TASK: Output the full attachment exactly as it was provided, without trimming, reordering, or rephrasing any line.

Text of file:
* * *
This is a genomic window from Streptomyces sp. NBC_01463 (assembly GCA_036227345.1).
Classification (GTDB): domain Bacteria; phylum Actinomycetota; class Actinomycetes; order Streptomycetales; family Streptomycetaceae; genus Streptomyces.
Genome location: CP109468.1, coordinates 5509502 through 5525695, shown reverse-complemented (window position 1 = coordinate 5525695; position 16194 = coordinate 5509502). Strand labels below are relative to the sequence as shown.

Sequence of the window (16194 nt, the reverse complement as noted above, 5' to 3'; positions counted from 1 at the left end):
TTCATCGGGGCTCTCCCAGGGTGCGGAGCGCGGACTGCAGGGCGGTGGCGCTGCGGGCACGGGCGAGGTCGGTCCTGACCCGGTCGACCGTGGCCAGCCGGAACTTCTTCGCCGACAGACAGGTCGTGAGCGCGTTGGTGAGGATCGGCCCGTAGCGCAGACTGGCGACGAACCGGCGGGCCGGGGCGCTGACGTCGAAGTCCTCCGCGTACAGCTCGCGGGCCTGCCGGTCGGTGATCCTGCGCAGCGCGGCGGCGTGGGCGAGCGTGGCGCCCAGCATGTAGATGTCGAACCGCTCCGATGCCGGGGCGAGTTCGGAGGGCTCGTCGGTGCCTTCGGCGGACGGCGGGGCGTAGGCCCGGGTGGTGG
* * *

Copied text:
This is a genomic window from Streptomyces sp. NBC_01463 (assembly GCA_036227345.1).
Classification (GTDB): domain Bacteria; phylum Actinomycetota; class Actinomycetes; order Streptomycetales; family Streptomycetaceae; genus Streptomyces.
Genome location: CP109468.1, coordinates 5509502 through 5525695, shown reverse-complemented (window position 1 = coordinate 5525695; position 16194 = coordinate 5509502). Strand labels below are relative to the sequence as shown.

Sequence of the window (16194 nt, the reverse complement as noted above, 5' to 3'; positions counted from 1 at the left end):
TTCATCGGGGCTCTCCCAGGGTGCGGAGCGCGGACTGCAGGGCGGTGGCGCTGCGGGCACGGGCGAGGTCGGTCCTGACCCGGTCGACCGTGGCCAGCCGGAACTTCTTCGCCGACAGACAGGTCGTGAGCGCGTTGGTGAGGATCGGCCCGTAGCGCAGACTGGCGACGAACCGGCGGGCCGGGGCGCTGACGTCGAAGTCCTCCGCGTACAGCTCGCGGGCCTGCCGGTCGGTGATCCTGCGCAGCGCGGCGGCGTGGGCGAGCGTGGCGCCCAGCATGTAGATGTCGAACCGCTCCGATGCCGGGGCGAGTTCGGAGGGCTCGTCGGTGCCTTCGGCGGACGGCGGGGCGTAGGCCCGGGTGGTGG